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Fashionable dogma. Religious zealotry. We're bigger than that. (This blog is written by Candian journalist Donna Laframboise)

Our Man at the IPCC

Earlier this month I blogged about Dr. Francis Zwiers – a climate modeler who lives on Canada’s west coast – testifying before a committee in Washington, DC.

Zwiers is no ordinary scientist. He is, in fact, the only Canadian among the 31 members of the bureau of the Intergovernmental Panel on Climate Change (IPCC). Bureau members select IPCC authors and oversee the report-writing process.

Following my earlier blog post, I sent some questions to a media relations person at the University of Victoria, where Zwiers is employed. Zwiers himself replied to these questions and has consented to my reproducing this Q&A:

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Q1. Who invited Dr. Zwiers to testify?

The US House of Representatives Committee on Energy and Commerce.

Q2. Why was this invitation extended to a non-American? (he was the only person out of seven not based in the US)

This is a question that would be better posed to Congressman Waxman, the Ranking Member of the Committee, but our understanding is that the Committee wished to have testimony heard on some very recently published science relating to the possible impact of changing atmospheric composition on extreme climate and weather events. My colleagues and I recently published a paper in Nature on this topic.

Q3. Why did he accept this invitation?

I accepted because scientists have a responsibility to communicate their findings not just to their peers, but also to the larger public.

Q4. Is this testimony connected in any way to his IPCC duties?

No, there is no connection.

Q5. How much did this trip cost (including but not limited to airfare, airport limos, airport parking, hotel and meals)?

The approximate cost, including incremental airfare and airline change fees, hotel, local transportation and meals was $1470 US. These were incremental costs that were incurred as a result of being able to combine this trip with a previously planned trip to eastern Canada.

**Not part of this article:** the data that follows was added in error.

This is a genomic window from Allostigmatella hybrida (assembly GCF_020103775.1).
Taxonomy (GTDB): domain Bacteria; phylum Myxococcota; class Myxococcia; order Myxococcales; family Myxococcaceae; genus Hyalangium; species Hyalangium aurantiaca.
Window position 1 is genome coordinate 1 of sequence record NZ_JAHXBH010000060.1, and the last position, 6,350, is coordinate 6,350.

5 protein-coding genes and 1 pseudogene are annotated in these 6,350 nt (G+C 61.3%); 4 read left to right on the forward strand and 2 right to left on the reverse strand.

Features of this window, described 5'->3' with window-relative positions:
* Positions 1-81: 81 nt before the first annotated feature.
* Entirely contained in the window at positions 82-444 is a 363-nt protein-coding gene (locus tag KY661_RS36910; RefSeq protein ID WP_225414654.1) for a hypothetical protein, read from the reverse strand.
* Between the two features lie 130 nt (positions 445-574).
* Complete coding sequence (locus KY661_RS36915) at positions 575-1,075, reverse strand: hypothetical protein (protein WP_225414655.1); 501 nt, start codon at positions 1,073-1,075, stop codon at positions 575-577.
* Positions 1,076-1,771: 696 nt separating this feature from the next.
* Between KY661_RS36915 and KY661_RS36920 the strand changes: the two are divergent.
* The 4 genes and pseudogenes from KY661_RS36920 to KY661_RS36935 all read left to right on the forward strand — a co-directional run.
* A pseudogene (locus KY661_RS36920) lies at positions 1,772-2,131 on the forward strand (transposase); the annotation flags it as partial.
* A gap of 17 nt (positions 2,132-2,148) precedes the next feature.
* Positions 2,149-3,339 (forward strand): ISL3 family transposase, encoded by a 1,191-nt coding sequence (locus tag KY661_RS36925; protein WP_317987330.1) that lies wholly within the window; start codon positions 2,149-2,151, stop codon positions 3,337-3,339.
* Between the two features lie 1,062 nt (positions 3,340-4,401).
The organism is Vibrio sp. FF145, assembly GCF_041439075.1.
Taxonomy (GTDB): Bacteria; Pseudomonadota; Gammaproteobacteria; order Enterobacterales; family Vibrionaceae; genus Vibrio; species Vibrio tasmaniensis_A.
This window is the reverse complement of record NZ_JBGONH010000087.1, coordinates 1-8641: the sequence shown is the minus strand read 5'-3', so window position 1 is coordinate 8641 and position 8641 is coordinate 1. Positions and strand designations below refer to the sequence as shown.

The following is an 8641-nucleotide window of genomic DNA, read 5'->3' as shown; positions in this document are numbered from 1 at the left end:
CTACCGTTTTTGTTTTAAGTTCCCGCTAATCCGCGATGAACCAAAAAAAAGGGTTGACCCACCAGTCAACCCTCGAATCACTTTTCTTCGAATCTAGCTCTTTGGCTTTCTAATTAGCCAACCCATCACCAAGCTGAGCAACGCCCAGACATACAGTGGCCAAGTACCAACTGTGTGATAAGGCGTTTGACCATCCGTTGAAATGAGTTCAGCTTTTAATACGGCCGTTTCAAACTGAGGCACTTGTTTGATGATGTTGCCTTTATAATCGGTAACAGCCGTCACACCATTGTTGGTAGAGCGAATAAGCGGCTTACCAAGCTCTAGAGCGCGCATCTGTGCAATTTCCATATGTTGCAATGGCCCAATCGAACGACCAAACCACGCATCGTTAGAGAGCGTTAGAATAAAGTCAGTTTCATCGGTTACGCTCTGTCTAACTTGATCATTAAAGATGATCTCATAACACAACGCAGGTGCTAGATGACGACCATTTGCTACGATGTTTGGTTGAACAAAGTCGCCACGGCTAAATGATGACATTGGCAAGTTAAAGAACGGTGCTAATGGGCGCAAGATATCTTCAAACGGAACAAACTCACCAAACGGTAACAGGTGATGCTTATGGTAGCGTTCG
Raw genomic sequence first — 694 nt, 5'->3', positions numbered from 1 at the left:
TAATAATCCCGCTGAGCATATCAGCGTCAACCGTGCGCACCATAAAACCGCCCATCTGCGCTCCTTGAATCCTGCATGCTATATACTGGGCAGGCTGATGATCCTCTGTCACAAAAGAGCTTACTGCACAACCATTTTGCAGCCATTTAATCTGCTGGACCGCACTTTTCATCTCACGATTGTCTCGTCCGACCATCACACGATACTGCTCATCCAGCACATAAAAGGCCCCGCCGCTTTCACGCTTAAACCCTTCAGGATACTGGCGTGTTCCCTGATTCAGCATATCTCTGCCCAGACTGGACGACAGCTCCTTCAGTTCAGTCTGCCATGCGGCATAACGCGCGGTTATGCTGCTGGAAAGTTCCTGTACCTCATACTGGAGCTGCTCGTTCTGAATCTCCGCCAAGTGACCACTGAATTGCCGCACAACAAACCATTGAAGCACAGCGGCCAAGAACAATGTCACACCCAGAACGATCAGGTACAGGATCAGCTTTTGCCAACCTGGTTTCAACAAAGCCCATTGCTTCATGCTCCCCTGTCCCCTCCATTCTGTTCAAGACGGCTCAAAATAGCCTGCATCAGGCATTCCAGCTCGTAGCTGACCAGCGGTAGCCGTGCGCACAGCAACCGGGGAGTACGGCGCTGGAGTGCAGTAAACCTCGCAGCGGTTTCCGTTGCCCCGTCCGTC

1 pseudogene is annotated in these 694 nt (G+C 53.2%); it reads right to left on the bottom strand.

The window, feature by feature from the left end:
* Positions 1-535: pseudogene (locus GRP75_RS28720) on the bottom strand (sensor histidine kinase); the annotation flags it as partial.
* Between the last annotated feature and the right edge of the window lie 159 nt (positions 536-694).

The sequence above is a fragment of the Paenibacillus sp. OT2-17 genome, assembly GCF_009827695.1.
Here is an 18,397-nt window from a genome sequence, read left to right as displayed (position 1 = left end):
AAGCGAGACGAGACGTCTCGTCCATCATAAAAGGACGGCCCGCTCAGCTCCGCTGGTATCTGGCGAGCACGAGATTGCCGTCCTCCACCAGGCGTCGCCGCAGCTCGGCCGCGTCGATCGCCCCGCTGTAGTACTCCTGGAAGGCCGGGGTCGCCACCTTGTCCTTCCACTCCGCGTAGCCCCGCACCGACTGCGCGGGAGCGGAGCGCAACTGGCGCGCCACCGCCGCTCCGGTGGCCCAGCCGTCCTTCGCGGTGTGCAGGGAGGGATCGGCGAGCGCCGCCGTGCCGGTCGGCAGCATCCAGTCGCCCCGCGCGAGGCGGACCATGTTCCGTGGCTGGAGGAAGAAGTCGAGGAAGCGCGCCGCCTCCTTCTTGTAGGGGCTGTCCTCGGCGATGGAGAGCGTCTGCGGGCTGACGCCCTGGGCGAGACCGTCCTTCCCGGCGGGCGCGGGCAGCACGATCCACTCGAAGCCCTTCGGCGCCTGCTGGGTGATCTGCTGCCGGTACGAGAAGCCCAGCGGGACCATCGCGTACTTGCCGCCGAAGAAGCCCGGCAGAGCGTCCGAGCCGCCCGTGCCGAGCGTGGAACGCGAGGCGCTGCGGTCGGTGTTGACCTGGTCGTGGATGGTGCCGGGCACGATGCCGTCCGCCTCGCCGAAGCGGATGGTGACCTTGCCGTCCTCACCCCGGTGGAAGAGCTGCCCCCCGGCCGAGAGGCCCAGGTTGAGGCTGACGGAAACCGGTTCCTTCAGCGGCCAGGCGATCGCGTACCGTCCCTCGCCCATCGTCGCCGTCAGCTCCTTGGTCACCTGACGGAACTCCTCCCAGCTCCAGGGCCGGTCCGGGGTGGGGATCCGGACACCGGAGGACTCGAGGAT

Q6. Who paid for this trip?

The US House of Representatives Committee on Energy and Commerce.

Q7. How does this trip benefit Canadian taxpayers?

I am an employee of the University of Victoria, and thus the more appropriate question would be “How does this trip benefit UVic and the Pacific Climate Impacts Consortium?”. The University’s objective is to advance and communicate knowledge in its areas of specialization, which at UVic includes climate science and its application. Scientists have a responsibility both to conduct research and to communicate its results to potential users. Climate is an international concern, and thus it would only make sense that I would accept an invitation to communicate some of the findings of climate science to a House Committee.

Q8. Did he purchase carbon offsets, or take any other action to reduce the carbon emissions associated with this trip?

No, I did not. I minimized the impact of my trip to Washington by combining it with another, previously planned trip to eastern Canada, thereby substantially reducing the incremental time and distance travelled in order to testify. Note that House rules require that testimony be given in person.

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I was, therefore, in error when I previously alleged that Zwiers had flown 2,500 miles solely to provide this testimony.

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This entry was posted on March 22, 2011 by in climate bible, IPCC and tagged , , , .
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